The South Rim Road is open to the Visitor Center, but the remainder of the road is closed to allow for grooming the ski trail. Grooming is expected to start soon but the snowpack is thin. The North Rim and East Portal Roads are closed for the season.
The Magnitude of Wilderness
National Park Service Mission
...to conserve the scenery and the natural and historic objects and the wild life therein and to provide for the enjoyment of the same in such manner and by such means as will leave them unimpaired for the enjoyment of future generations.
Black Canyon of the Gunnison National Park and Curecanti National Recreation Area Outreach Education is committed to: Creating an awareness and fostering an appreciation for the mission of the National Park Service and the natural, cultural, and historic resources of Curecanti National Recreation Area and Black Canyon of the Gunnison National Park.
EDUCATION LESSON PLAN
Title: The Magnitude of Wilderness
Grade level: Seventh grade
Time length: 60 minutes
Subject areas: Science, Mathematics, Geography
Teacher: Two NPS Education Specialists
Colorado Content Standards: Science - Standard 1. Students understand the processes of scientific investigation and design, conduct, communicate about, and evaluate such investigations. Students are able to use appropriate tools, technologies, and measurement units to gather and organize data; use metric units in measuring, calculating, and reporting results; communicate results of their investigations in appropriate ways (for example, written reports, graphic displays, oral presentations).
Mathematics - Standard 1. Students develop number sense and use numbers and number relationships in problem-solving situations and communicate the reasoning used in solving these problems. They are able to use relationships among fractions, decimals, and percents, including the concepts of ratio and proportion, in problem-solving situations.
Standard 4. Students use geometric concepts, properties, and relationships in problem-solving situations and communicate the reasoning used in solving these problems. Students are able to solve problems involving perimeter and area.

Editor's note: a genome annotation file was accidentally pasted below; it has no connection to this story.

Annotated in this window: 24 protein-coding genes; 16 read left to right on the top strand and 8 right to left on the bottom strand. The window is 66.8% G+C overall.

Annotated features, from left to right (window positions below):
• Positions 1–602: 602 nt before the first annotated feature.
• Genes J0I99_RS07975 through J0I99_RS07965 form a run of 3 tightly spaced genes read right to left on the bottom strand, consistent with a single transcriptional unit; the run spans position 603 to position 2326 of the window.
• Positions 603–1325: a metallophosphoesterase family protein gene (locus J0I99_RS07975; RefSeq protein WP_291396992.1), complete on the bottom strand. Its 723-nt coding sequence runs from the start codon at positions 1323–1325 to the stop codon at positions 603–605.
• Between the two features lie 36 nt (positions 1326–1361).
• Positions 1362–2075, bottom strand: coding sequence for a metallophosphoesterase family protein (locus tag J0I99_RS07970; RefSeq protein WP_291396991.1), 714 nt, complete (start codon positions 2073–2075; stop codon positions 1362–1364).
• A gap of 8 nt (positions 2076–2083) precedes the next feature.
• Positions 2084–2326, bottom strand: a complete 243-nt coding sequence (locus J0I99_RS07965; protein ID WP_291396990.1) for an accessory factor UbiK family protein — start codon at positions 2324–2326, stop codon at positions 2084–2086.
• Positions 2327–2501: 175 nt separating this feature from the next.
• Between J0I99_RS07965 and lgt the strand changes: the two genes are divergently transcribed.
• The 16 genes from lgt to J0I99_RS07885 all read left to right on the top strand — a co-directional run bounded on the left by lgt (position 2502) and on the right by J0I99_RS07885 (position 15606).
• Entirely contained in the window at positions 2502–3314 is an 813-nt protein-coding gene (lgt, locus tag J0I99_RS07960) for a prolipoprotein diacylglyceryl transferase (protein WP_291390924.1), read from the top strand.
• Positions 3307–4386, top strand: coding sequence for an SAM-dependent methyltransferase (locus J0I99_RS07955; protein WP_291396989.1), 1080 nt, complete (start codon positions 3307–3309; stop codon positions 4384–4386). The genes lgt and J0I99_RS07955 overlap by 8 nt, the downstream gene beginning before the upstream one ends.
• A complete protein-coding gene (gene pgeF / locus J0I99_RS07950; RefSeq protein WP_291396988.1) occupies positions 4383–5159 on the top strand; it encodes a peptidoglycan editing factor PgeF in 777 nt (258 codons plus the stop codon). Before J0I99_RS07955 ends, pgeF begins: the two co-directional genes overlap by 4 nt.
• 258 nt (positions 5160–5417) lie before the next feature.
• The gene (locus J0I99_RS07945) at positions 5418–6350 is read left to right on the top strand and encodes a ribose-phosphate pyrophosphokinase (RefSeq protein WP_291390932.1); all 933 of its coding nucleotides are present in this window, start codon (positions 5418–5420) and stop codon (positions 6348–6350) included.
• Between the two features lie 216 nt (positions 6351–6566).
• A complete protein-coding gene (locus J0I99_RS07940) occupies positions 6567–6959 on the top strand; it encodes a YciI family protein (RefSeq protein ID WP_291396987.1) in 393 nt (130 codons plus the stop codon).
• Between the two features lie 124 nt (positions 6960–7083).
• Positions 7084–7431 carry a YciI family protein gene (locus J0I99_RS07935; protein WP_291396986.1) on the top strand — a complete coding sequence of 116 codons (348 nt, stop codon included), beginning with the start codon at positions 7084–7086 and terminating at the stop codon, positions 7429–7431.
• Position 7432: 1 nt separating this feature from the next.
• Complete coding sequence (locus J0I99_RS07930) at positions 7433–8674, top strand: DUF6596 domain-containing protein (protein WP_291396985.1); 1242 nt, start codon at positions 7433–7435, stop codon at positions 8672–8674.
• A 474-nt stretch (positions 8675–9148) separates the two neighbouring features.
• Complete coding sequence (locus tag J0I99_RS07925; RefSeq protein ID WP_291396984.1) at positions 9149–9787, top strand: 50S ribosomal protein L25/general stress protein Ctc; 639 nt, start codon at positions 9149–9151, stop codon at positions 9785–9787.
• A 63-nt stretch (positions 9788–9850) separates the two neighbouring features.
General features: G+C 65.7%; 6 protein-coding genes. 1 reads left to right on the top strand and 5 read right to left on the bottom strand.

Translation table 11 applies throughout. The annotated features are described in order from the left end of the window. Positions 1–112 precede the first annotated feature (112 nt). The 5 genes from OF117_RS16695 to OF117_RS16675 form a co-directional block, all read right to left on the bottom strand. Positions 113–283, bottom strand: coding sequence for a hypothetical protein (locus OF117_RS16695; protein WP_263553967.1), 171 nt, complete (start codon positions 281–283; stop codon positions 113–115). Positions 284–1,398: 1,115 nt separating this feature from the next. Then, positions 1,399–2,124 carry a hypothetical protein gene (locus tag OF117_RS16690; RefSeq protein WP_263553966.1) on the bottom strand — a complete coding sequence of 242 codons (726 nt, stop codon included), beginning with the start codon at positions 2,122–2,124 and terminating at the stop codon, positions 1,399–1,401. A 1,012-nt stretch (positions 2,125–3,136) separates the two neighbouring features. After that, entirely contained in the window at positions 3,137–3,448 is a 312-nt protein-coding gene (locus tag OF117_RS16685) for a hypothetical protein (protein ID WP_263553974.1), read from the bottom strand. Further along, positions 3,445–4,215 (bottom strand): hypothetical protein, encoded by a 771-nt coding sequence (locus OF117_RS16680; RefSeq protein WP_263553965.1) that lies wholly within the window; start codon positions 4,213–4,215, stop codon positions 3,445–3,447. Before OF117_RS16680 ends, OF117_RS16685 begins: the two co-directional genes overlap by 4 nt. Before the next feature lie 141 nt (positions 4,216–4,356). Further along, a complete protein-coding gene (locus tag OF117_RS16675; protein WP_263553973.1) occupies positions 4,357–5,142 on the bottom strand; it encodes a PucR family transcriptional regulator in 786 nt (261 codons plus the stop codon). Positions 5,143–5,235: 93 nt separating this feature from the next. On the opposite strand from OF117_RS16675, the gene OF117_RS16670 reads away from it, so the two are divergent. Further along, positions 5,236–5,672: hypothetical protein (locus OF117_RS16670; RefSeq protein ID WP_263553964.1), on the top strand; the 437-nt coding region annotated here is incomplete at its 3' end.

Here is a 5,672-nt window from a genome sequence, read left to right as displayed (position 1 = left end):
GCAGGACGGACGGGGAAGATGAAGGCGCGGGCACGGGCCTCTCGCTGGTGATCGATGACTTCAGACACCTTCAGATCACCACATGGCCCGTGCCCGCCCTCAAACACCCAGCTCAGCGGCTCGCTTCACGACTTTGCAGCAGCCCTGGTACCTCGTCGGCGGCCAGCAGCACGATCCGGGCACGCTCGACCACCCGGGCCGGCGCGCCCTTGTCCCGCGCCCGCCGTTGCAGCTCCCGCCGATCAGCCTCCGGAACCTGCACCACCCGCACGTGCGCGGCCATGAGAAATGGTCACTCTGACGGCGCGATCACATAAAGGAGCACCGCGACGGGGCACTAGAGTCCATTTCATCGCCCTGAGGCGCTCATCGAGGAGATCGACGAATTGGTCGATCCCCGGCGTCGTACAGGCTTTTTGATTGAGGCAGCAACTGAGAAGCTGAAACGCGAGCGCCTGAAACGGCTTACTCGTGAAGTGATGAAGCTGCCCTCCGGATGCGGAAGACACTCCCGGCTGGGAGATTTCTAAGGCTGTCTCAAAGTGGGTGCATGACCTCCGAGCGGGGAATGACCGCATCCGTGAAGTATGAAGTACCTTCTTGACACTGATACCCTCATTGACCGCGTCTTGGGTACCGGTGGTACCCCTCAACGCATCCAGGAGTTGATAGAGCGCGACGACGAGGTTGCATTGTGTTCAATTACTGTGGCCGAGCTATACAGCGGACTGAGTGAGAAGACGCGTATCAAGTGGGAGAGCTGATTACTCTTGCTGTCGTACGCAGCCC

National Content Standards: Geography - Standard: 1. Understands the characteristic and uses of maps, globes, and other geographic tools and technologies.
Level III: Middle School/Jr. High (Grades 6-8)
Uses thematic maps (e.g. patterns of population, disease, economic features, rainfall, vegetation).
Mathematics - Standard: 4. Understands and applies basic and advanced properties of the concepts of measurement.
Level III: Middle School/Jr. High (Grades 6-8)
Understands formulas for measures (e.g. area, volume, surface area).
Selects and uses appropriate estimation techniques (e.g.) overestimate, underestimate, range of estimates) to solve real-world problems.
Theme: Wilderness Areas in terms of size, proximity to population centers, and natural features.
NPS focus: Public Law 39-535 (Organic Act), Public Law 88-577 Stat. 890 (Wilderness Act), Public Law (Eastern Wilderness Act),
Environmental concepts: Everything must fit how and where it lives (community).
Environmental learning hierarchy: Ecological principles, problem solving processes, decision making procedures
Background information: Wilderness preservation is a uniquely American concept, strengthened by tradition and historical precedence, and furthered by modern efforts to maintain an invaluable legacy. With fathers in John Muir, Gifford Pinchot, Theodore Roosevelt, Robert Marshall, and Aldo Leopold, the United States of America began a movement that today defines the greatness and magnitude of the American landscape. The actual definition originated in the USA with the belief that lands would maintain their highest value when left in their natural state. This conviction led to the creation of the National Wilderness Preservation System. This extensive network includes over 660 federally designated wilderness areas which are, respectively, managed by the National Park System, the U.S. Forest System, the U.S. Fish and Wildlife Service, and the Bureau of Land Management. Wilderness areas exist within national parks, national forests, national wildlife refuges, and within B.L.M. lands in all but six states. Their sizes vary just as diversely, ranging in area from five acres to nearly ten million.